The enhanced federal-local partnership work in Detroit got underway in 2011 when the city was selected as a first-round Strong Cities, Strong Communities (SC2) site. As part of SC2, a team from several federal agencies assembled to work with the city and help build local capacity and encourage economic growth and community development. In July 2013, the City of Detroit filed for bankruptcy. During this period, the work of the team grew into the Detroit Federal Working Group (DFWG) to help the city navigate federal programs and opportunities to speed its financial recovery. Based on Detroit’s fiscal challenges, the Department of Treasury took on a leadership role of the federal work locally. In 2015, the DFWG was reorganized with an Executive Director, four assigned agency staff (deputies), and a larger body of 20+ agencies that meet monthly to highlight local needs and bring appropriate federal support to bear.
Phase I: Start-up and Short-term Activities
Assembling Federal Team: The Detroit team was formally assembled with the city’s 2011 SC2 selection. An official from DOJ was appointed as the SC2 team lead with staff from HUD and DOE, and the White House National Economic Council rounding out the team.
Coordination structure: The SC2 team was embedded directly in the Mayor’s Office, per the SC2 model. The team worked directly with the Mayor and his staff to develop immediate priorities and projects.
Short-term focus: The SC2 team initially focused on supporting Detroit in three primary areas: vacant housing, public safety, and transit. HUD and Treasury worked with Detroit to identify federal resources for demolition and blight removal. DOJ led efforts to help the city repurpose federal funds to retain more than 100 police officers, and also provided funding and technical assistance to support community-based violence prevention and reduction efforts. The SC2 team also mobilized the DOT to assist the city and state in developing a new Regional Transit Authority to spearhead a light rail in the city. DOT also provided funding and technical assistance to expand the city’s bus network, especially for new routes connecting to job hubs outside the city center.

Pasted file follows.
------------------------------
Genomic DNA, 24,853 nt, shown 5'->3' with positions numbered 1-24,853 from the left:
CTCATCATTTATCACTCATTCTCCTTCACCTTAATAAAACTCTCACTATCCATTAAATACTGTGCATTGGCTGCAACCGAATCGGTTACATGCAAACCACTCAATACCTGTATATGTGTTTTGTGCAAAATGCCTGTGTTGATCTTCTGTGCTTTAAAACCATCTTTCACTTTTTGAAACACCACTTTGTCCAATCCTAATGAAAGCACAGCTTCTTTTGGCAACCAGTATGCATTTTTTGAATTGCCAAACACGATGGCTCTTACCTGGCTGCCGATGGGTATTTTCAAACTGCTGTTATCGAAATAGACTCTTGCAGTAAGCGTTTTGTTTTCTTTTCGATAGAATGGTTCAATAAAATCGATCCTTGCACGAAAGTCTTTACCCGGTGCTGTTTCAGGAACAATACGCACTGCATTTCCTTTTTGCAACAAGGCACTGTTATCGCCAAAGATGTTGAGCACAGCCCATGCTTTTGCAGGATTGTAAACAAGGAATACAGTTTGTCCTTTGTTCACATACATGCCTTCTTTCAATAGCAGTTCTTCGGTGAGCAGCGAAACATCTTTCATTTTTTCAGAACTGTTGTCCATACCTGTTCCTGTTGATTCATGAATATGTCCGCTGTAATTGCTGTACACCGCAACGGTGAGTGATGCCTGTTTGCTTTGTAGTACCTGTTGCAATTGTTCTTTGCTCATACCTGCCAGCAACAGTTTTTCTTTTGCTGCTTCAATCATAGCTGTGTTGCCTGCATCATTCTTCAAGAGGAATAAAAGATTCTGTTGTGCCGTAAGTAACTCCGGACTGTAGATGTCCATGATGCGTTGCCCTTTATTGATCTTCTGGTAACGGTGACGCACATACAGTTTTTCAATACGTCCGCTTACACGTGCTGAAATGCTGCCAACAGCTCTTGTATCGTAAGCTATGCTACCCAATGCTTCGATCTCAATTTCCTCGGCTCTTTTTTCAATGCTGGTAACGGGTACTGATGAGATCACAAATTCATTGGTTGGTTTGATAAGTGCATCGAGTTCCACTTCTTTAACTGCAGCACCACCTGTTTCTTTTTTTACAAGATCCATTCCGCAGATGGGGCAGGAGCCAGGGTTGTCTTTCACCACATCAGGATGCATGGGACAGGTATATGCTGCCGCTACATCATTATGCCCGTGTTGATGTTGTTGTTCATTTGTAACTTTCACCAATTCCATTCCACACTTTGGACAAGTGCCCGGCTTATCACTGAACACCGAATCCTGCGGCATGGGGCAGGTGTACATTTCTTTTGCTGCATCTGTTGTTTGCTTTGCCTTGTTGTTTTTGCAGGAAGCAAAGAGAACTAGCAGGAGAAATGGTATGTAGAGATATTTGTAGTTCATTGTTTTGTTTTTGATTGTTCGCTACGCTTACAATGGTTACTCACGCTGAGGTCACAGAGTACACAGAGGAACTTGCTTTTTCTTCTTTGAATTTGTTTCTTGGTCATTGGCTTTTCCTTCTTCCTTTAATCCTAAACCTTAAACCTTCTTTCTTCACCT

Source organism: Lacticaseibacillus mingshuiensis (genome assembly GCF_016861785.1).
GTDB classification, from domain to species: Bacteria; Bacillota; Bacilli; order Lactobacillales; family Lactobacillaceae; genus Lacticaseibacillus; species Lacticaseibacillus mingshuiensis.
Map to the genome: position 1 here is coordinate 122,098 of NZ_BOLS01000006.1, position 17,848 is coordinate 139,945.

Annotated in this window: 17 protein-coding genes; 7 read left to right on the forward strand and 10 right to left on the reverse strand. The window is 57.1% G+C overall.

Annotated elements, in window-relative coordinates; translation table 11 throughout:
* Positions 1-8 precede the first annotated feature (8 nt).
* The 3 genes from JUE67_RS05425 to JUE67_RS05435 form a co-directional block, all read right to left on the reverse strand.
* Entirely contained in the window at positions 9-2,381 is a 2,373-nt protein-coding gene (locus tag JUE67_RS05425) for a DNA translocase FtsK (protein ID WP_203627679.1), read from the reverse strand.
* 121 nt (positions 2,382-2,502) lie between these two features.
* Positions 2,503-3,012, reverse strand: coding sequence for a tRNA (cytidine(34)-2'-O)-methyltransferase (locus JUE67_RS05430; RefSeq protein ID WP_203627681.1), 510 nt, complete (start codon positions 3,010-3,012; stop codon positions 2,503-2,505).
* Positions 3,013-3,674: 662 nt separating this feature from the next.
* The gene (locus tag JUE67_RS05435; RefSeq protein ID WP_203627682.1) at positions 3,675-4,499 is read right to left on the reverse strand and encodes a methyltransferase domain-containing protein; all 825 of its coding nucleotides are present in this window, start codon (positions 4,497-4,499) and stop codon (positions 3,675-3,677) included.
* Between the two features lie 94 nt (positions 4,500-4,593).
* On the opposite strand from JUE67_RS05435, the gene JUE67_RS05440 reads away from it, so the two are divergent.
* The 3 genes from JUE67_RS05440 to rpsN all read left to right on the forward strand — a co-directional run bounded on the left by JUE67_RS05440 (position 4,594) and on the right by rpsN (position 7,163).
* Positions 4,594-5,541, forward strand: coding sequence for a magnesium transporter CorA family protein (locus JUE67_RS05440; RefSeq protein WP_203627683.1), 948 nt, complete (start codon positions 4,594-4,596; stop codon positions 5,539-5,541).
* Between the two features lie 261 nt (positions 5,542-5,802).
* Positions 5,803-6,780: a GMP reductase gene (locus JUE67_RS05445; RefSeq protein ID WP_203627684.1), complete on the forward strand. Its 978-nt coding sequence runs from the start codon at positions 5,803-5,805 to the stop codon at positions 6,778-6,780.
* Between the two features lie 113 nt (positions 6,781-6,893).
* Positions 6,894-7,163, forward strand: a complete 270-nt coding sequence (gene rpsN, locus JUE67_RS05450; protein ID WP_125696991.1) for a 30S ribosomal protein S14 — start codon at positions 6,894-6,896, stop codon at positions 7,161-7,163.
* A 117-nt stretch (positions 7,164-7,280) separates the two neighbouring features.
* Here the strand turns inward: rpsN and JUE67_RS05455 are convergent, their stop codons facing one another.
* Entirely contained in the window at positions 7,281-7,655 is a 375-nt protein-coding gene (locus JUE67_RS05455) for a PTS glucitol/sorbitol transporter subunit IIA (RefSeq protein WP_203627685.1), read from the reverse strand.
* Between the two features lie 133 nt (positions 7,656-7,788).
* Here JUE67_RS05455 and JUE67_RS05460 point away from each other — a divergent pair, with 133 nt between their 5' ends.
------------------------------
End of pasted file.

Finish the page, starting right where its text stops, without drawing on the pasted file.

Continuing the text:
Bankruptcy and Mayoral Transition: In 2013, Detroit filed for bankruptcy and, in January 2014, a new mayor took office. Detroit’s new mayor, Mike Duggan, fully embraced the support of the federal team and invited the team lead to attend weekly cabinet meetings. The SC2 team was expanded and enhanced with the creation of the DFWG and a new team lead from the Department of Treasury. The team’s focus was to set expectations that the federal government would not bail Detroit out from bankruptcy, but would help the city navigate and access existing federal grants and technical assistance. The team worked with the city to put in place a new grants management system to better access and spend federal resources that were being left on the table. Detroit also leveraged more than $50 million from the Hardest Hit Fund of the Troubled Asset Relief Program (TARP) to expand demolition of foreclosed and vacant homes.